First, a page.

The High Chaparral

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Fourth Season
Plot and Character Highlights

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Monte Markham as Dave Redman

Mano and his cellmate plotting their escape

Mayf Nutter as Roy

4.90  Too Late the Epitaph           Mano
Manolito is jailed in a case of mistaken identity on charges of holdup and murder.
Written by George Atkins         Directed by James Neilson

Story Line:  En route back to the Cannon ranch from a cattle purchase, Manolito is arrested when mistakenly identified as a member of a gang who held up a gold shipment hours earlier. He is released when an old friend Dave Redman, a fast-rising leader of the community in which Mano is being held, vouches for him. Later, when Mano finds himself framed for murder, he learns who his real friends are.

Guest Stars:

Monte Markham 
as Dave Redman

Mayf Nutter 
as Roy

John Myhers 
as Stoker

Willard Sage 
as Pete, the marshal

Jerry Wills 
as Haunch

John Gilgreen 
as Bailey

Jack Williams
as Pete, stage driver

Raymond Guth (right)
as Luther, stage guard

Gordon Dilworth 
as the Judge


Character Highlights:  In a season of episodes with predominantly dark themes, this one is as close as we come to a light-hearted one, despite the heavy sound of the title.  It is pretty much a solo Mano vehicle, taking place in a town far from the ranch. Monte Markham turns in a good performance as the sleazy nice guy who has neither scruples nor conscience, but it is Mayf Nutter as Roy, the dim-witted stage coach robber, who steals the show.  While Mano is initially angry with him since Mano is being blamed for Roy's actions, he quickly comes to see that Roy is a little slow and easily manipulated by others, but not really a bad person.  Roy is adrift because his old partner was killed in the stage coach robbery and Roy is clearly incompetent as a robber on his own.  Mano befriends him for both their benefits and proceeds to devise a clever strategy to get them both out of the predicament they are in.


Complete Episode Synopsis: "No, no, Mackadoo, I rest. You, being a horse, do not. I know it is unfair, but that is how it is, amigo. Vamanos." Manolito is explaining the facts of life to his horse when he hears gunshots. In the gully below, a stage robbery is taking place. One of the robbers falls to the ground, mortally wounded and the other rides away, only to run into Mano, who makes him give up his gun and the money bags. "You will do me the honor of accompanying me to the nearest town," Mano says graciously, but the robber has other ideas. He'd rather die than surrender, and rides away again. A short while later, Mano is cleaning up at a small pond, explaining to Mackadoo that since he is a hero, he must look like one. The marshal and his posse arrive, and much to his astonishment, the stage driver, who is riding with them, identifies him as the man who robbed the stage. Instead of being hailed as a hero, he is arrested as a criminal.  

Mano and Mackadoo, cleaning up.

Mano, identified as the robber.

Back at the High Chaparral, John and Buck are discussing the price of cattle and how their hopes are pinned on Mano to get a better price for their herd. As Buck is saying he hopes Manolito doesn't get himself sidetracked, Mano is in the marshal's office with a bandana on his face, being identified yet again as the stage robber. In spite of his protests to the contrary, he is summarily put in a cell while the deputy takes the money back to the bank. When the name "Dave Redman" is mentioned in connection with the bank, Mano realizes that he is an old friend and asks to see him. Apparently, Dave is held in high esteem in the town and the marshal finds it hard to believe that he would know a "stage robber". Nevertheless, Mano and Dave are reunited and recall their youthful adventures "a long time ago."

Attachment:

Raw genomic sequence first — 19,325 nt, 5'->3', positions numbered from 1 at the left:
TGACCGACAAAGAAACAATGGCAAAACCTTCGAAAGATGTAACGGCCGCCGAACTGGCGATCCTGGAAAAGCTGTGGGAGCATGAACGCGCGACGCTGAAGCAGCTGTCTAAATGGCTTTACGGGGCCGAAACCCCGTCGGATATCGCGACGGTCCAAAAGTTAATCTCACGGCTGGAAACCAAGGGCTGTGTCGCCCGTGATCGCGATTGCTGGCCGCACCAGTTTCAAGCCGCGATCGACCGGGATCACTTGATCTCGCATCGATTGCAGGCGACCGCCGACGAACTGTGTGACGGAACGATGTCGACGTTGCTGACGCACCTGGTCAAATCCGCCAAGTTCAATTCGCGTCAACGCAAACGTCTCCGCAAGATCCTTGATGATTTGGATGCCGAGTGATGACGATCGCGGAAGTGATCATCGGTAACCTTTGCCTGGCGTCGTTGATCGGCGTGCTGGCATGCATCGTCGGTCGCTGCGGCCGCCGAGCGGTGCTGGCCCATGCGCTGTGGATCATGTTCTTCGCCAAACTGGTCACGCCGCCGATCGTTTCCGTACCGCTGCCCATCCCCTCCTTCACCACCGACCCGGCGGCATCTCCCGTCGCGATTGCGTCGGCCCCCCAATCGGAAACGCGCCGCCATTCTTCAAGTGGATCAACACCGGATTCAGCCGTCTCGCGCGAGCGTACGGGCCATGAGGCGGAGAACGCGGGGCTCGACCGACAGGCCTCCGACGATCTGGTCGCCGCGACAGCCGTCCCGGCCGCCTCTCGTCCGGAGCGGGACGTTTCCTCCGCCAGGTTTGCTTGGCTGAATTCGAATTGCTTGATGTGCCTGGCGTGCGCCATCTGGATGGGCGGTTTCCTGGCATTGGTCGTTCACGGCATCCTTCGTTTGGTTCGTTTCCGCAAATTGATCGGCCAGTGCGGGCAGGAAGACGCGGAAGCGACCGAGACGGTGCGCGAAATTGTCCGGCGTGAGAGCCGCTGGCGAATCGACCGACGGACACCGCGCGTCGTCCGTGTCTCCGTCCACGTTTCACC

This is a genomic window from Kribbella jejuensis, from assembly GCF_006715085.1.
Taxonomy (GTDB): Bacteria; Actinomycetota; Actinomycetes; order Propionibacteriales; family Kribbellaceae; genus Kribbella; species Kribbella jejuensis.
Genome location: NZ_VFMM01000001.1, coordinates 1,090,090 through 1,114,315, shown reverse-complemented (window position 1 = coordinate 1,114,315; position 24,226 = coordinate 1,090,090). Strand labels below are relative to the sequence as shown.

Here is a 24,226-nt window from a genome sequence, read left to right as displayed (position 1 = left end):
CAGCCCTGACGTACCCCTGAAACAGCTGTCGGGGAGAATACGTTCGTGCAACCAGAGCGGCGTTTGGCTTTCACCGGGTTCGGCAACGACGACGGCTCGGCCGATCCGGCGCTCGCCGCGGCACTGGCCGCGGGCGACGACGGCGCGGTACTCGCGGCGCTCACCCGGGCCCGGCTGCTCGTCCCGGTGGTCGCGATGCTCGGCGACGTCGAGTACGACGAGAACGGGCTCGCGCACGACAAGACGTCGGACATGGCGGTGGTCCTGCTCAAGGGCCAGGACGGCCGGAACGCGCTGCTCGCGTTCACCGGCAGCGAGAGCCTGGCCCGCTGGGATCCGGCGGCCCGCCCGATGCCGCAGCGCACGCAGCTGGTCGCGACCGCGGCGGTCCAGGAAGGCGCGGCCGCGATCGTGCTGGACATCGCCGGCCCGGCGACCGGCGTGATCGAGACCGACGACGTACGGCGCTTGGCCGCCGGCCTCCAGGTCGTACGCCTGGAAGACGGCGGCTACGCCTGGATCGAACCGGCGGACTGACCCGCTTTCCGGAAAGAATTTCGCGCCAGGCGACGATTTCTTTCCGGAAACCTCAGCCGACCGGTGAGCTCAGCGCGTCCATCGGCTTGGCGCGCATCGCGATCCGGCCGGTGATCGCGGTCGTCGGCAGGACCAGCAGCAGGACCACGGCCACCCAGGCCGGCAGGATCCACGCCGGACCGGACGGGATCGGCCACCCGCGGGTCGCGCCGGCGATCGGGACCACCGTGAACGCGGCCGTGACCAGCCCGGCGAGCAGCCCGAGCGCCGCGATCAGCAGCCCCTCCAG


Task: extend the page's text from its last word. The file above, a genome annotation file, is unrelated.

Dave believes Mano's tale of what really happened when the stage was robbed, even though Mano tells him that "Of the two of us, I was the one most likely to turn into a bad hombre." He makes arrangements with the marshal to release Mano because his "friend is a good man, and I owe him and his family a lot for putting up with me through some pretty wild years."  After his release, Mano meets Dave in his office and expresses his appreciation for what he's done. Dave sends him to his home for a bath and a hot meal. He then sends a clerk to the marshal's office with the message that Mr. Stoker wants to see him at home right away.

Redman and Mano recall old times.

Completely unsuspecting, Mano knocks at the open door, and calls out for Mrs. Redman. Instead of Redman's wife, he finds Mr. Stoker, dead on the parlor floor. He picks up the gun lying by the body, just in time for the marshal to arrive and arrest him for murder. The town wastes no time setting up a gallows to hang the man who killed their leading citizen. The marshal assures Dave that everyone knows he would have done anything to save Mr. Stoker and that he shouldn't feel guilty about what his friend has done. While they're talking, the stage arrives - along with the robber that Mano had stopped earlier. Within minutes, Mano and Roy are sharing the same jail cell. A scuffle ensues when they recognize each other, and Mano tries to tell the marshal that this is the real robber, but he threatens to shoot him if he continues his claims. 

Mano and Roy settle into Roy's hideout.

Roy is contrite when they discuss the robbery and the fact that Mano was mistaken as the culprit. He even apologizes for beating him up, and explains that he was angry because his friend was killed for that money, and he was a good friend who took care of him. During their discussion, the gallows are being tested in preparation for the hanging on the morrow. Mano offers to "figure things out" and be Roy's friend, if he'll help him to escape from jail. Liking the idea, Roy agrees, and follows Mano's directions. Pretending to fight again, they catch the marshal off guard, take his gun, and lock him in the cell, making good their escape. Dave Redman watches them race out of town with a smile on his face.  Roy takes Mano to the hideout he shared with his late partner, and they settle in comfortably. As Roy says, "It's yours now, too, just like it was mine and Haunch's. It's your place to live."